Journal of Community Genetics

, Volume 3, Issue 2, pp 105–112

Is there a doctor in the house?

The presence of physicians in the direct-to-consumer genetic testing context
Original Article

Abstract

Over the last couple of years, many commercial companies, the majority of which are based in the USA, have been advertising and offering direct-to-consumer (DTC) genetic testing services outside of the established health care system, and often without any involvement from a health care professional. In the last year, however, a number of DTC genetic testing companies have changed their provision model such that consumers must now contact a health care professional before being able to order the genetic testing service. In discussing the advent of this new model of service provision, this article also reviews the ethical and social issues surrounding DTC genetic testing and addresses the potential motivations for change, some barriers to achieving truly appropriate medical supervision and the present reality of DTC genetic testing for some psychiatric and neurological disorders. Since the advent of these commercial activities, critics have pointed a finger at the lack of medical supervision surrounding these services. The discussion herein, however, reveals how difficult it may be, despite the addition of a physician, to actually achieve adequate medical supervision within the present context of DTC genetic testing.

Keywords

Direct-to-consumer Genetic testing Ethical 

References

  1. 23 and Me (2011a) 23 and Me democratizes personal genetics. https://www.23andMe.com/about/press/20080909b/ Accessed 29 Apr 2011
  2. 23 and Me (2011b) Health reports: complete list. https://www.23andMe.com/health/all/ Accessed 22 Feb 2011
  3. Allison M (2010) Genetic testing clamp down. Nat Biotechnol 28:633PubMedCrossRefGoogle Scholar
  4. American College of Obstetricians and Gynaecologists (2008) ACOG Committee Opinion No. 409: Direct-to-consumer marketing of genetic testing. Obstet Gynecol 111:1493–1494CrossRefGoogle Scholar
  5. American Medical Association (2008) Direct-to-consumer advertising and provision of genetic testing. www.ama-assn.org/ama1/pub/upload/mm/471/bot7.doc Accessed 23 Feb 2011
  6. American Medical Association (2011) AMA letter to the FDA regarding molecular and clinical genetics panel of medical devices advisory committee. http://www.ama-assn.org/ama1/pub/upload/mm/399/consumer-genetic-testing-letter.pdf Accessed 27 Apr 2011
  7. Anderson EE (2009) Direct-to-consumer personal genome services: need for more oversight. Virtual Mentor 11:701Google Scholar
  8. Berg C, Fryer-Edwards K (2008) The ethical challenges of direct-to-consumer genetic testing. J Bus Ethics 77:17–31CrossRefGoogle Scholar
  9. Borry P (2008) Europe to ban direct-to-consumer genetic tests? Nat Biotechnol 26:736–737PubMedCrossRefGoogle Scholar
  10. Borry P, Howard HC, Senecal K, Avard D (2009) Direct-to-consumer genome scanning services. Also for children? Nat Rev Genet 10:8PubMedCrossRefGoogle Scholar
  11. Borry P, Cornel MC, Howard HC (2010a) Where are you going, where have you been. Direct-to-consumer genetic tests for health purposes. J Comm Genet 1:101–106CrossRefGoogle Scholar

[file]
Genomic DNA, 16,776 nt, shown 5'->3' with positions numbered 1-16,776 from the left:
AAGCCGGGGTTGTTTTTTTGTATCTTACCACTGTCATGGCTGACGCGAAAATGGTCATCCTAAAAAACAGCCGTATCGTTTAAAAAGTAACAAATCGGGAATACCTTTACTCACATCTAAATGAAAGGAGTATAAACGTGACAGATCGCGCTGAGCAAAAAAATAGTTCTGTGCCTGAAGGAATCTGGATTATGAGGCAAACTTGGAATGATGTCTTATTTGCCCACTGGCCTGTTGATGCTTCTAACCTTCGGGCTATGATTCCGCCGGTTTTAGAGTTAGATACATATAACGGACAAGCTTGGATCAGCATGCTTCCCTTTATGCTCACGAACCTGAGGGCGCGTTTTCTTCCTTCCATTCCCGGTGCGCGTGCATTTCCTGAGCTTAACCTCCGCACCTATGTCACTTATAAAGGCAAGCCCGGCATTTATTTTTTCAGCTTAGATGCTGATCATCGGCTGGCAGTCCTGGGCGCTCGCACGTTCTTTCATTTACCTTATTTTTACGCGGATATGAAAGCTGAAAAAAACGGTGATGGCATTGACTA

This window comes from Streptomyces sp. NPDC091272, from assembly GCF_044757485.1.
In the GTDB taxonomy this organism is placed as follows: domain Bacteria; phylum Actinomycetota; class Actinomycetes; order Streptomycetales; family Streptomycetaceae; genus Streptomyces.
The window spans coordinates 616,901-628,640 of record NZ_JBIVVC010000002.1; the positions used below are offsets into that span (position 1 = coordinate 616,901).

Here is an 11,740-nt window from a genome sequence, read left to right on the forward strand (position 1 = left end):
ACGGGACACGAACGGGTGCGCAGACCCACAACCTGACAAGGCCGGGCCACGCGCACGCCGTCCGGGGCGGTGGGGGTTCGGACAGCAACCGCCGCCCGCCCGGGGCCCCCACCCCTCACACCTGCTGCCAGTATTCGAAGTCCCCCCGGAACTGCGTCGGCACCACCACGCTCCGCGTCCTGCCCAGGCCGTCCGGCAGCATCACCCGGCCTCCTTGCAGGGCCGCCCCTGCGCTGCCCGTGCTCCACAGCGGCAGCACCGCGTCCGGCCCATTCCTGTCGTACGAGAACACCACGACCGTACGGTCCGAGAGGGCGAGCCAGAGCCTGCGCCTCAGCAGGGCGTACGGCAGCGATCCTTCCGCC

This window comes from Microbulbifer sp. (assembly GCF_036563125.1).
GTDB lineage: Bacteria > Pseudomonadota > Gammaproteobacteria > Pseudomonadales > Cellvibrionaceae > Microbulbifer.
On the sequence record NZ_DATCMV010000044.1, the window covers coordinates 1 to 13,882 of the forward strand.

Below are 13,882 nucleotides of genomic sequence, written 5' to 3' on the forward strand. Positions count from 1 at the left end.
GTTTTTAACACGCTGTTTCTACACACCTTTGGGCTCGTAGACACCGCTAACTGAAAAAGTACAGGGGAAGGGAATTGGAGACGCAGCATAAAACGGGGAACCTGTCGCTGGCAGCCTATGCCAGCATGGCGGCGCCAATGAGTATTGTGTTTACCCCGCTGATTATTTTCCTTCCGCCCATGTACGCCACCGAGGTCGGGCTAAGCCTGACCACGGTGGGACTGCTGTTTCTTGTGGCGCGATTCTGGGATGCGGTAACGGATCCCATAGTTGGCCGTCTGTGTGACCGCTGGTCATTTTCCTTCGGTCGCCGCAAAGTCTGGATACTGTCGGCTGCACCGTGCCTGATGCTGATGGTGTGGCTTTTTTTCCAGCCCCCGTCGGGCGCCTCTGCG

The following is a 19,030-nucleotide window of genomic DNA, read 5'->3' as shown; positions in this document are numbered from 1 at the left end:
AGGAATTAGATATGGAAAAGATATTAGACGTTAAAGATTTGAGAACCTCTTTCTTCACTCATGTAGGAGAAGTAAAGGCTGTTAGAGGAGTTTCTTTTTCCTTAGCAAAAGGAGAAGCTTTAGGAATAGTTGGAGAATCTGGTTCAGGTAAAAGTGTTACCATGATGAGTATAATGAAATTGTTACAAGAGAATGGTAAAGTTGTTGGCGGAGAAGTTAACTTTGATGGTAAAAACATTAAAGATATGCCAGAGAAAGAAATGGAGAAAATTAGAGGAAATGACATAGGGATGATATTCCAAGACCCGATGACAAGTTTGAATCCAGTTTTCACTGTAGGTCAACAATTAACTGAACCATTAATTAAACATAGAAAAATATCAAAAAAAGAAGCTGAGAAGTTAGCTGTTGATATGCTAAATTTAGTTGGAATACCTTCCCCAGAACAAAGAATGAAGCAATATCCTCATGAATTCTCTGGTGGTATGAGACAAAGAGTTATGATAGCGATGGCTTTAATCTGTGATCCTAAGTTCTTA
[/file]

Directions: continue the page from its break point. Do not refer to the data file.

12. Borry P, Howard HC, Senecal K, Avard D (2010b) Health-related direct-to-consumer genetic testing: a review of companies’ policies with regard to genetic testing in minors. Fam Cancer 9:51–59PubMedCrossRefGoogle Scholar
  13. Burke W, Emery J (2002) Genetics education for primary-care providers. Nat Rev Genet 3:561–566PubMedCrossRefGoogle Scholar
  14. Council of Europe (2008a) Additional protocol to the convention on human rights and biomedicine, concerning genetic testing for health purposes. http://conventions.coe.int/Treaty/EN/Treaties/Html/TestGen.htm Accessed 22 Feb 2011
  15. Council of Europe (2008b) Explanatory report to the additional protocol to the convention on human rights and biomedicine, concerning genetic testing for health purposes. http://conventions.coe.int/Treaty/EN/Reports/Html/TestGen.htm Accessed 22 Feb 2011
  16. Couzin J (2008) Gene tests for psychiatric risk polarize researcher. Science Magazine 319:274–278Google Scholar
  17. Department of Health and Human Services (2011) Summary from the molecular & clinical genetics panel meeting–March 8 & 9, 2011. U.S. Food and Drug Administration, Silver Spring. http://www.fda.gov/downloads/AdvisoryCommittees/CommitteesMeetingMaterials/MedicalDevices/MedicalDevicesAdvisoryCommittee/MolecularandClinicalGeneticsPanel/UCM246907.pdf, Accessed 22 Aug 2011Google Scholar
  18. DNA Direct (2011) New resources for genetic testing. http://www.dnadirect.com/web/consumers, Accessed 17 Feb 2011
  19. Food and Drug Administration (2010a) FDA/CDRH Public meeting: oversight of laboratory developed tests (LDTs), Date July 19–20, 2010. www.fda.gov/MedicalDevices/NewsEvents/WorkshopsConferences/ucm212830.htm#webcast. Accessed 22 Feb 2011
  20. Food and Drug Administration (2010b) Letters to manufacturers concerning genetic tests. www.fda.gov/MedicalDevices/ProductsandMedicalProcedures/InVitroDiagnostics/ucm219582.htm Accessed 22 Feb 2011
  21. European Society of Human Genetics (2010) Statement of the ESHG on direct-to-consumer genetic testing for health-related purposes. Eur J Hum Genet 18:1271–1273CrossRefGoogle Scholar
  22. Field A, Krokosky A, Terry SF (2010) Direct-to-consumer marketing of genetic tests: access does not reflect clinical utility. GeneTest Mo Biom 14:731–732CrossRefGoogle Scholar
  23. Fischer MA, Keough ME, Baril JL, Saccoccio L, Mazor KM, Ladd E, Worley AV, Gurwitz JH (2009) Prescribers and pharmaceutical representatives: why are we still meeting? J Gen Intern Med 24:795–801PubMedCrossRefGoogle Scholar
  24. Foster MW, Sharp RR (2008) The contractual genome: how direct-to-consumer genomic services may help patients take ownership of their DNA. Persona Med 5:399–404CrossRefGoogle Scholar